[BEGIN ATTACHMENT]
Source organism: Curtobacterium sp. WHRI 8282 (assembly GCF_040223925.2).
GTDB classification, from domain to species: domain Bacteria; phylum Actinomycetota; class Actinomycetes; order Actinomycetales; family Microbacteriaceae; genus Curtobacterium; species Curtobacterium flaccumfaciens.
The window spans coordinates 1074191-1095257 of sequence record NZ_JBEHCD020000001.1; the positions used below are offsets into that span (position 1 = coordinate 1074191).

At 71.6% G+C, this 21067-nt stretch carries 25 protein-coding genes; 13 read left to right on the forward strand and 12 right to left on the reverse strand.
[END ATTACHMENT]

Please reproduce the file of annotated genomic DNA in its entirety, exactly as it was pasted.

Source organism: Curtobacterium sp. WHRI 8282 (assembly GCF_040223925.2).
GTDB classification, from domain to species: domain Bacteria; phylum Actinomycetota; class Actinomycetes; order Actinomycetales; family Microbacteriaceae; genus Curtobacterium; species Curtobacterium flaccumfaciens.
The window spans coordinates 1074191-1095257 of sequence record NZ_JBEHCD020000001.1; the positions used below are offsets into that span (position 1 = coordinate 1074191).

At 71.6% G+C, this 21067-nt stretch carries 25 protein-coding genes; 13 read left to right on the forward strand and 12 right to left on the reverse strand.